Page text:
What colors does my cat actually see?

Are you talking about physics with us today?

Yes, this week was the launch of the 150th anniversary year of the French Physical Society, SFP. So the SFP is what we call a learned society, in this case a society of physicists. I’ll have a chance to talk to you about this again, because we’ll be celebrating it throughout the year, and as a result, I’ll be regularly devoting columns to physics. And today we will start talking about colors. Imagine that today I am giving a lecture on colors in Muba, Tourcoing, and I went to visit their exhibition called Kaleidoscope. The exhibition is excellent and revolves around colors. I took a few pictures of the works on display and showed them to my cat when I got home. As you can imagine, he didn’t react, which left him completely unfazed.

What does it have to do with physics?

Exactly, I wondered what he really saw, my cat. How a cat perceives colors!

It’s more anatomy, isn’t it?

Yes, but to understand what is happening, it is important to understand the nature of color and how we perceive it. In terms of physics, there are colors, infinity. They vary from red to violet, passing through orange, yellow, green and blue. These are the colors of the rainbow, and these colors are pure, as we used to say in the early 20th century, so I’m going to talk more about physical colors.

Because there are others?

Yes. Often, light contains many different colors. I mean, a light source, even if it’s very small, emits many colors. Each point of an object emits many colors.

Are you saying that this microphone that I see as blue actually emits multiple colors?

Exactly. And we actually only see one. More precisely, our eyes see three of them thanks to three types of sensors in our retina called blue, green and red cones. Almost all colors are detected by at least two cones, often 3, but in a different way for each cone. Suddenly, the brain receives different signals for each physical color, and thanks to this we can distinguish all these colors. But when the object we are looking at emits several colors, everything is collected in the eye, and the brain sees a kind of average of all the colors emitted by the object. Sometimes this average corresponds to the physical color, and sometimes it does not: in this case, the brain invents a color that does not exist physically, for example, white.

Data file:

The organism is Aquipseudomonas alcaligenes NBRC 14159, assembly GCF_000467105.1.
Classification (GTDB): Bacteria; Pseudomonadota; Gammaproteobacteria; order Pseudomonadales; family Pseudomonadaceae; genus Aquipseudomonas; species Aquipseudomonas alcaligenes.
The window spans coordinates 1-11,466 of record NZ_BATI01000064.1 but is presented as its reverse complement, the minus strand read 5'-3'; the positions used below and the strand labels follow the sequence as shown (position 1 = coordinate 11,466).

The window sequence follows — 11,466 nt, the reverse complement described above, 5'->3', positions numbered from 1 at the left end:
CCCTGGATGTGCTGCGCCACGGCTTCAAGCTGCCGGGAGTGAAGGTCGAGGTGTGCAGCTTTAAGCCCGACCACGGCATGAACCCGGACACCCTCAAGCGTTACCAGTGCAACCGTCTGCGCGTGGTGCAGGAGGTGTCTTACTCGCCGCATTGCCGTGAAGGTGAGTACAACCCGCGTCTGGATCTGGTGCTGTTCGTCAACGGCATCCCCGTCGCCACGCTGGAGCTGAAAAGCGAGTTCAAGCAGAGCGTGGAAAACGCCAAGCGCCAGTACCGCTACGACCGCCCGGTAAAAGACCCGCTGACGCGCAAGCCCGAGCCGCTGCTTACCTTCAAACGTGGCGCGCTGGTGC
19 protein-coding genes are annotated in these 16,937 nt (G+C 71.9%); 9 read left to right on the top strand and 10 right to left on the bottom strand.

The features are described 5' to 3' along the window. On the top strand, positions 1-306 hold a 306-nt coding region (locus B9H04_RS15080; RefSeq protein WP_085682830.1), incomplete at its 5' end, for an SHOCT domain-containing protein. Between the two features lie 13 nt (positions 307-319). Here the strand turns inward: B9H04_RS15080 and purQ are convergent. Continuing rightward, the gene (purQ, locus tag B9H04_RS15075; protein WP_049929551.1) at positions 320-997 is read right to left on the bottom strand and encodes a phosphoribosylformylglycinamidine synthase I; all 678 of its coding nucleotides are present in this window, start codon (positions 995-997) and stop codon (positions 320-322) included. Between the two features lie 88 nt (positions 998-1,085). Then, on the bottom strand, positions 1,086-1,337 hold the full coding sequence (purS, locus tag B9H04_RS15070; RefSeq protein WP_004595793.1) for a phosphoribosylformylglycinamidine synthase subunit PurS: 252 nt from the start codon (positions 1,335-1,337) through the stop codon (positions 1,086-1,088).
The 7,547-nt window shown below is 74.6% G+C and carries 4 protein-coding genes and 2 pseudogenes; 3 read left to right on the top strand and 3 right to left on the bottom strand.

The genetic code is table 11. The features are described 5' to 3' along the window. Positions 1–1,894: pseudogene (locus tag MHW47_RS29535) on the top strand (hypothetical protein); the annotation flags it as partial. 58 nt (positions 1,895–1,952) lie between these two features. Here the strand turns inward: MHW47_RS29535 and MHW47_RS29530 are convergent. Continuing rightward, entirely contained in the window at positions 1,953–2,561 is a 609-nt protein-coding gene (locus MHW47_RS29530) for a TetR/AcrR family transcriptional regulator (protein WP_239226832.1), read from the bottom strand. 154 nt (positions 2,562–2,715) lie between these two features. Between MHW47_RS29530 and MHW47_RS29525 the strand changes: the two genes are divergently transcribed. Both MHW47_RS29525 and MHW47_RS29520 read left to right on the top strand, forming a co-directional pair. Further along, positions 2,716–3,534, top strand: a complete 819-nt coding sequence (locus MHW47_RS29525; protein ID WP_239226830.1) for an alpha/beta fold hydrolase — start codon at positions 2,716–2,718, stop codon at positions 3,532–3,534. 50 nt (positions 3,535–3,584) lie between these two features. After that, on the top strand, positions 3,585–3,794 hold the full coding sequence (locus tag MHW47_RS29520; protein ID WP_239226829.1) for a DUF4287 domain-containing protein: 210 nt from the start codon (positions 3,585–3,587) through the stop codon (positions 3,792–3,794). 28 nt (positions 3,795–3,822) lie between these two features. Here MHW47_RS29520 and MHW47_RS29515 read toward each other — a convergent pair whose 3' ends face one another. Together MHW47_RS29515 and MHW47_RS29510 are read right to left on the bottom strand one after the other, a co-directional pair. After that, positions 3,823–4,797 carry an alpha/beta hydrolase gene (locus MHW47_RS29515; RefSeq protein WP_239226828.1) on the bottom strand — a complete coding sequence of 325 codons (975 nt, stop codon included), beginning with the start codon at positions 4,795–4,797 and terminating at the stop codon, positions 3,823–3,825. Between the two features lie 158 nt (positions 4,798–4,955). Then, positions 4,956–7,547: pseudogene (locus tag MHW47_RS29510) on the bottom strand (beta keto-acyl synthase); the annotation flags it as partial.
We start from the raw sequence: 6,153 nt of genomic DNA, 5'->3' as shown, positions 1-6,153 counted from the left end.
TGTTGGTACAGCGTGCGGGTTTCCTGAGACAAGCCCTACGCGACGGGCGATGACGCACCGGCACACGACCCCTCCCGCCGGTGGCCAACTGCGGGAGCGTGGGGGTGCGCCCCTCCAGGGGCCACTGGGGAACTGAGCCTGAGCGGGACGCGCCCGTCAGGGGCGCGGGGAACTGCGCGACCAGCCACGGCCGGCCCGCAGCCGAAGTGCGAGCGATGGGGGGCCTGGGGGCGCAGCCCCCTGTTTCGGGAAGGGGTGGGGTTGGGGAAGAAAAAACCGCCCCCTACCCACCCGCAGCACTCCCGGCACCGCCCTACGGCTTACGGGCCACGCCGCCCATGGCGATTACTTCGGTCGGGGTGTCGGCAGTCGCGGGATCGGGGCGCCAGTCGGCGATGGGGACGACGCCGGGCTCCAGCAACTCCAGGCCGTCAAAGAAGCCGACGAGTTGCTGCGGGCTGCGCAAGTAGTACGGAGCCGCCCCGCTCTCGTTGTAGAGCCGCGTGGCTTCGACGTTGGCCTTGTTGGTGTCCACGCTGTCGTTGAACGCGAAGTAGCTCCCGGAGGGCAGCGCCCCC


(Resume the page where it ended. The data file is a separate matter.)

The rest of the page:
okay What about cats?

Well, cats, like almost all mammals, have only two types of sensors in their eyes, blue and red cones, but not green. Therefore, they have a perception very close to the deuteranopic color blind, who cannot distinguish between red and green. But for cats, this is emphasized by the fact that the perception zones of the two sensors are further apart than for humans. In fact, when looking at a single physical color, the cat’s brain has only two colors, blue and red. Obviously, a cat sees only two colors in the rainbow with almost no gradient.

Surprise! Wow. So a cat can only see two colors!

No, I didn’t say that. There remain mixtures of several physical colors that can be perceived with different intensities by the two types of cones. For example, the rest of us similarly see turquoise blue, which is composed of one physical color—hence turquoise blue—and turquoise blue, which is a mixture of blue and green. A cat will see gray physical turquoise as blue because it corresponds to the sensitivity hole between its two cones, but it will see violet composite turquoise, which is a mixture of the two colors it perceives, as blue. In short, not only does he see fewer colors than we do, he doesn’t even see the same colors. So I can’t imagine how he saw the photos of the paintings I showed him. I understand that maybe he didn’t like it as much as I did!

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